There are many soft terms for being fired. The more popular ones: constructive dismissal; realignment of resources; progressive redundancy (???)... Locally, the Employment Act in Malaysia is quite reasonable.
Statutory notice periods, applicable to all dismissals, including those for operational reasons, but except dismissals for misconduct, are as follows (sec. 12(2), EA, as amended):
- four weeks for employees with less than two years of service;
- six weeks for employees with two to five years of service; and
- eight weeks for employees with more than five years of service.
These provisions are merely statutory minima, and it is open to employers and employees to agree on greater periods of notice, which must be determined in writing in the contract of employment.
Either employers or employees may make a payment in lieu of notice (sec. 13, EA, as amended).Severance pay
The Employment (Termination and Lay-Off Benefits) Regulations, 1980, provide for statutory severance pay in the event of terminations for operational reasons or performance, on the following scale (sec. 6(1)):
- ten days’ wages for each completed year of service of less than two years;
- 15 days’ wages for each year of two to five years’ service; and
- 20 days’ wages for each year of service exceeding five years.
These Regulations apply to employees with more than one year’s service (sec. 3(1)) and, again, set out statutory minima only, which the parties are free to increase by agreement. They do not apply to:
- dismissals for misconduct, after due inquiry;
- terminations upon the employee attaining retirement age; or
- voluntary terminations by the employee (sec. 4).
Recent article on retrenchment in financial industry by Finance Asia.
Finance Asia: It's natural to assume that those who are fired early get the worst deal - after all, they've been out of work longest. But when it comes to severance packages, on average, those who were the first victims of the subprime-sparked crunch got better deals.
At Goldman Sachs, for example, those who were retrenched in the summer got statutory severance plus a pro rata bonus for the months they had worked, based on 2007 levels of incentive compensation. In the third quarter, those who were laid off at Merrill Lynch and UBS also got severance pay plus a payout to compensate them for the fact that they would not be on the payroll at bonus distribution time. But by then, the percentage of last year's bonus had dropped to around 25%, pro-rated.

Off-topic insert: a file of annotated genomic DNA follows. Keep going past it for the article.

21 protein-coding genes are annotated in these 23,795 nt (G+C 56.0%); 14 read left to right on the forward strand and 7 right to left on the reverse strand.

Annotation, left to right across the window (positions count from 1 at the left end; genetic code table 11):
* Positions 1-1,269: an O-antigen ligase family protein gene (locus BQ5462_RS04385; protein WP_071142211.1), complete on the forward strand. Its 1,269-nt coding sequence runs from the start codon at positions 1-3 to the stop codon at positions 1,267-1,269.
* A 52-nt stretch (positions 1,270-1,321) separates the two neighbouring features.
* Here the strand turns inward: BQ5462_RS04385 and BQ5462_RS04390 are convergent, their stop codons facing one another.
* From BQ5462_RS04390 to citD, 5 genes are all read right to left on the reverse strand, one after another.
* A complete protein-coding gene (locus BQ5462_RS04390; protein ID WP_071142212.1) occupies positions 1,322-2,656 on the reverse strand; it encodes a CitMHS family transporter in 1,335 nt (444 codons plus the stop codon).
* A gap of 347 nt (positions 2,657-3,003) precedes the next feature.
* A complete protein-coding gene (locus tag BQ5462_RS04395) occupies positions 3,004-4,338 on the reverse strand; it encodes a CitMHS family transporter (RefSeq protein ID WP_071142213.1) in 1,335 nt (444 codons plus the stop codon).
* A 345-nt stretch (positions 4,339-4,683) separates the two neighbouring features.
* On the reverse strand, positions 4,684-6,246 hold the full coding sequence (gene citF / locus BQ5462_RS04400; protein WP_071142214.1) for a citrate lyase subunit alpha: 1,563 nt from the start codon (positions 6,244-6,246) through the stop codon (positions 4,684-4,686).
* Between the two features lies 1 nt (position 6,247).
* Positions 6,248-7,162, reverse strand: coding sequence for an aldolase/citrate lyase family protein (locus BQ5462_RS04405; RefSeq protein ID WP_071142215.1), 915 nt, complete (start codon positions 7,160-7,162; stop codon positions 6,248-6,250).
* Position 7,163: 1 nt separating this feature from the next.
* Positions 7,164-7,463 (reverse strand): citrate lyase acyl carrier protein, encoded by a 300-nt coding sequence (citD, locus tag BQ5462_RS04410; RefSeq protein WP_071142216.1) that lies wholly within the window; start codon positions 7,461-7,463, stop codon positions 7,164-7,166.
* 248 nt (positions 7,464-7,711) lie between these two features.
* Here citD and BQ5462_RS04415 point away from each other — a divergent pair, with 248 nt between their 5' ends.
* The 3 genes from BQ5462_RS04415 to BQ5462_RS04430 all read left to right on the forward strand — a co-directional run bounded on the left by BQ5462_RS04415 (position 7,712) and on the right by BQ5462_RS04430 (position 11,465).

Things went downhill quickly thereafter for bankers in the firing line. In the large round of layoffs at Citi towards the end of the year, different parts of the bank got different packages, with the statutory severance the only thing consistent between divisions. Some parts got a one-time payout of one month's pay for every year worked, while others received only 20 days for every year worked. The payout was generally capped at one year's salary - so if you had more than 12 years' service in the former instance, you still got only 12 months' salary. No-one got a payout to compensate them for the bonus they would forego for the year.
Deutsche Bank was a little more generous and in addition to one month for every year worked, employees who were let go in December got 10% of the 2007 bonus. This all seems set to change with lay-offs still to come. Cash bonuses for 2008 at firms such as UBS were capped, while others, including the Royal Bank of Scotland, paid no cash bonus for 2008 performance. At Goldman Sachs and other US investment banks there is a move to pay as much incentive compensation for 2008 as possible in stock, both to bind employees to the firm and to reduce cash outflow.
Employees who are laid off this year will probably just get the statutory minimum due to them, based on the jurisdiction in which they are employed.
p/s photos: Jessie Chiang Yu Chen